It’s important to keep the soil around the root system of mature trees free from traffic, caused by pedestrians and machines. This is especially important in urban landscapes, but it isn’t always possible due to where the tree is located.
In these conditions vertical mulching helps give the root systems much needed aeration and access to nutrients that are not always available, due to domestic gardening practises not being completed. Such as: clearing fallen leaves, regular collection of lawn cuttings and compaction of soil. All of which reduce air and water reaching the tree roots.
What is vertical mulching?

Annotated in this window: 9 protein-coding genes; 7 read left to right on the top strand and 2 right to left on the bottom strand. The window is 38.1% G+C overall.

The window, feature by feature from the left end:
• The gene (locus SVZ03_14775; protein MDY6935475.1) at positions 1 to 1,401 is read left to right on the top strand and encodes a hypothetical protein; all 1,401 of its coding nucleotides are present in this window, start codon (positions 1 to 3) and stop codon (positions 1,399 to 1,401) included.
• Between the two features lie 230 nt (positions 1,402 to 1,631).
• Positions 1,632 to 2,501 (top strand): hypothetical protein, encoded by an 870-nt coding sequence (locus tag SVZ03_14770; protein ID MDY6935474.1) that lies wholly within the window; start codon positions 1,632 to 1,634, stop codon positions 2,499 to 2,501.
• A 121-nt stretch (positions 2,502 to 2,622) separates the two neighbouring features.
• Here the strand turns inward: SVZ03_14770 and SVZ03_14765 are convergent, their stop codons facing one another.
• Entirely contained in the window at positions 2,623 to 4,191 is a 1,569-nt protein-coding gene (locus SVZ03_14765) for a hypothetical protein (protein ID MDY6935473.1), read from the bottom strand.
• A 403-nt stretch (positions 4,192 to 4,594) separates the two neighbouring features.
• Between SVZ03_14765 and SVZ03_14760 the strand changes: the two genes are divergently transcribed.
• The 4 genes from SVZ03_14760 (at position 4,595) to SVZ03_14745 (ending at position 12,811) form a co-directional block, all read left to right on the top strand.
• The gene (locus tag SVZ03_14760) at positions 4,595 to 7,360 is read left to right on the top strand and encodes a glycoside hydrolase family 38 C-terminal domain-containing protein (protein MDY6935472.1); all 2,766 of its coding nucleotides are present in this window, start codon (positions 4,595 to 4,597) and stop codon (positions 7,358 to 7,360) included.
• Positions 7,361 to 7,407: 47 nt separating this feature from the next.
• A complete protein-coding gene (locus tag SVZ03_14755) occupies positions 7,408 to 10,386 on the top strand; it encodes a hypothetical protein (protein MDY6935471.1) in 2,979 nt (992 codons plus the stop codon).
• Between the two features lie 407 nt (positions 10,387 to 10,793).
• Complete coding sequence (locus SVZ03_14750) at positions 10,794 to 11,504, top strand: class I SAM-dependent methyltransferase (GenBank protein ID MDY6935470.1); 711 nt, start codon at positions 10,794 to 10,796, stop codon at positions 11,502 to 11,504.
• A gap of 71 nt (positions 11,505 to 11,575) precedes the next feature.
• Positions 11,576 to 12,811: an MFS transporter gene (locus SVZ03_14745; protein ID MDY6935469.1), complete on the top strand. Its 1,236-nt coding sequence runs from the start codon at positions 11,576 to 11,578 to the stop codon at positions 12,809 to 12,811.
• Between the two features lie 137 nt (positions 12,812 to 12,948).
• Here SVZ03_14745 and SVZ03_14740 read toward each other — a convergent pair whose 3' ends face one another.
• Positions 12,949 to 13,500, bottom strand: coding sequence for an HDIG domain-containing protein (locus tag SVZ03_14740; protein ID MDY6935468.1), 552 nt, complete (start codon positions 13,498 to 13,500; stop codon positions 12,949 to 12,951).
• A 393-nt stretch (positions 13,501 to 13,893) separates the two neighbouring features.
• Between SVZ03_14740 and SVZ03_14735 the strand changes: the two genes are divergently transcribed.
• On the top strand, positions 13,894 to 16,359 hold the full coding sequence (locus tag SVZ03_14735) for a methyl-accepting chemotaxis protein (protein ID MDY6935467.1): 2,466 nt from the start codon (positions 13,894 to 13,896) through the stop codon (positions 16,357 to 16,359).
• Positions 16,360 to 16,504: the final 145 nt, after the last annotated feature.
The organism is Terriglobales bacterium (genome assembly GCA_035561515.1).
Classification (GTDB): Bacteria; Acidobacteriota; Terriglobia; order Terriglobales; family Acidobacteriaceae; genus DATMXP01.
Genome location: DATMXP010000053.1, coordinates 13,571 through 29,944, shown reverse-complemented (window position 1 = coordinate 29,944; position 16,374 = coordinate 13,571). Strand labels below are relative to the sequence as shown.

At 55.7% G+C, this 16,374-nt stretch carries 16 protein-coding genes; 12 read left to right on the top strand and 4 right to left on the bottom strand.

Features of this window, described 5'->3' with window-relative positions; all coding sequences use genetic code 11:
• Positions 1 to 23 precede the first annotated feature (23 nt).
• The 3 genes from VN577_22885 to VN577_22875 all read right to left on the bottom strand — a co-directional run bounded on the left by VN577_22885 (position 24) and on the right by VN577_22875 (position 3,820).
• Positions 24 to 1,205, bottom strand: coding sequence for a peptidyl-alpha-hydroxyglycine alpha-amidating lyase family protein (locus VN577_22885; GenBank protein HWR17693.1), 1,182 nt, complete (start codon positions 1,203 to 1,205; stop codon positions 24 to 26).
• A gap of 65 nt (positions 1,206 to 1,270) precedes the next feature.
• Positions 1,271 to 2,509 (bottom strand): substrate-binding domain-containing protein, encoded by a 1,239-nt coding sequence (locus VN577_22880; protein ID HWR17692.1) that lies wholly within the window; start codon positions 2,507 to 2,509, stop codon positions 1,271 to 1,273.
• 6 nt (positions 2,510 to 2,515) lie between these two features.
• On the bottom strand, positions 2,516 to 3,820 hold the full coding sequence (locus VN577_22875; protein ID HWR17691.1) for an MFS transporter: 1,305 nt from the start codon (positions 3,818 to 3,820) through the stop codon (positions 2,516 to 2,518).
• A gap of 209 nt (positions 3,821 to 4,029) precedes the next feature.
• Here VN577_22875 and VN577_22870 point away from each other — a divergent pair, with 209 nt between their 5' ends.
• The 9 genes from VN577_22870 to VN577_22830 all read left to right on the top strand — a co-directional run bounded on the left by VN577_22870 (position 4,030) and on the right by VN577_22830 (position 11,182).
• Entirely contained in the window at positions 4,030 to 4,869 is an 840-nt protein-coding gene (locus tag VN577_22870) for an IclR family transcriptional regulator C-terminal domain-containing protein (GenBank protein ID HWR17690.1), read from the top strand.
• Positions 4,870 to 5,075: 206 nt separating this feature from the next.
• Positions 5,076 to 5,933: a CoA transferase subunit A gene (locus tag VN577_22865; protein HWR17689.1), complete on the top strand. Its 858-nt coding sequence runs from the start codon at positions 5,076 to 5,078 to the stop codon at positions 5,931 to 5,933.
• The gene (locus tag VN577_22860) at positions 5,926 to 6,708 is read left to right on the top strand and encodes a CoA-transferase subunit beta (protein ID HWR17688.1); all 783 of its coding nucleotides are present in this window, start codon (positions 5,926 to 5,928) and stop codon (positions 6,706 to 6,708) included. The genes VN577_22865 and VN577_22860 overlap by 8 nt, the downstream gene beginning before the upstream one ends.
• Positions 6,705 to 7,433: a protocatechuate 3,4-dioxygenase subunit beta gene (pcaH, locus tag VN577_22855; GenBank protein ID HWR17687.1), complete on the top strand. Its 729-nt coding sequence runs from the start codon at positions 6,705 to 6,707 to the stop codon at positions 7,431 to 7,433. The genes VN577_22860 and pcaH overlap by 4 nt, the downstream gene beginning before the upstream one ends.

Vertical mulching is a process carried out by injecting pressurised air, via an air spade, into the soil surrounding the root system of a tree. This creates a vertical void in the soil between the roots. These voids are then backfilled with a mixture of grit, organic matter and slow release fertilizer. The voids of recompacted soil allows much needed air and water to the root system, while the organic matter and slow release feed gives the tree the nutrients its lacking in.
Hortlands recommend a large ring around the base of a newly planted, and a mature tree, if possible. The ring should be free from grass and compact soil. The ring should ideally be as large as the drip line of the tree canopy, as this will discourage pedestrian traffic over the majority of the tree root system. While also mitigating the need for lawn mowing equipment passing over the roots or damaging the lower hanging branches of the tree.